3. Stay safe!
  4. You do realize that in 2009 and 2010 I was the poster that complained that Obama was letting a good crisis go to waste by "making tiny course adjustments on lots of things" rather than "shooting for the moon". So I get the sense that there was a lost opportunity to make one or two drastic changes for the better, Obama had a broader set of goals and was unwilling to spend all of his political capital on a long shot such as single payer. I'm not sure that I don't agree with you especially with the political price Democrats paid anyway in 2010 that Obama shouldn't have went big, but going big might have gotten single payer but I don't think it would have resembled HR 676 but instead have been more along the lines of vouchers to go buy coverage on an exchange. Support for Medicare for All in the House based on cosponsors existed to some degree in 2009 in the House but not in the Senate.
  5. The Senate passed the Patient Protection and Affordable Care Act with a vote of 60-39. A second bill, the Health Care and Education Reconciliation Act of 2010 was later passed 56-43 in the Senate with select amendments. The public option was believed to be no where near 60 votes or even 51. So basically the facts are facts! They just don't in any way support your assertion.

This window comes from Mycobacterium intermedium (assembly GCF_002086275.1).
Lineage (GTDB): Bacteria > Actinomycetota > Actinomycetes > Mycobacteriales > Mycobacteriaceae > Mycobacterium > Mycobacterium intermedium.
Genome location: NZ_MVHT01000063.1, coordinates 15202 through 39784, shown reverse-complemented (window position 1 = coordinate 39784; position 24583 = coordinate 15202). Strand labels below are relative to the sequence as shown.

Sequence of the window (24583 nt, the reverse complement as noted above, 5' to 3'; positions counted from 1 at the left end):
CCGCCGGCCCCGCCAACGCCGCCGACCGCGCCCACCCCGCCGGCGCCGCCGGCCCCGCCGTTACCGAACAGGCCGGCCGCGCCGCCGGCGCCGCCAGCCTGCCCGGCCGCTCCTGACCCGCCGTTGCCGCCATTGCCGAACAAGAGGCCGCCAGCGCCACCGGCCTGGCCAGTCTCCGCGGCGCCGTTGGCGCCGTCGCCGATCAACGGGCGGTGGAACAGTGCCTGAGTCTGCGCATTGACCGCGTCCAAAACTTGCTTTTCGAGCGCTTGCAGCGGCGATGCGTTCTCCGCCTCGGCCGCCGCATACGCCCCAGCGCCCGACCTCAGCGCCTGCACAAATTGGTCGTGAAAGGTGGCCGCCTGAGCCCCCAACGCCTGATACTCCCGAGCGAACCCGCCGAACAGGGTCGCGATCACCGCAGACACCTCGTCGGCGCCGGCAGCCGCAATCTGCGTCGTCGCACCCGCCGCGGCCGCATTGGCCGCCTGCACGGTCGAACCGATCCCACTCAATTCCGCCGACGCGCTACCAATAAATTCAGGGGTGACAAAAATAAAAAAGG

6. Which single payer bill did he veto? Or thwart by openingly opposing legislation that would have otherwise passed? If your argument is that by linking his legacy to ObamaCare he made it impossible for future democrats to push for single payer then the 16 cosponsors in the Senate and 70 in the House for Medicare for All missed the memo. But since you have the facts please list them since I must really be missing your point since the closest thing I can think of is giving up the fight for the pubic option due to lack of Senate support - but that was not single payer.
  7. While I'd like to see corporate money out of politics and to a large extent public sentiment has been manipulated by that corporate money , the reason we don't have Medicare for All today has more to do with the fact that most Americans opposed it until just a few months ago.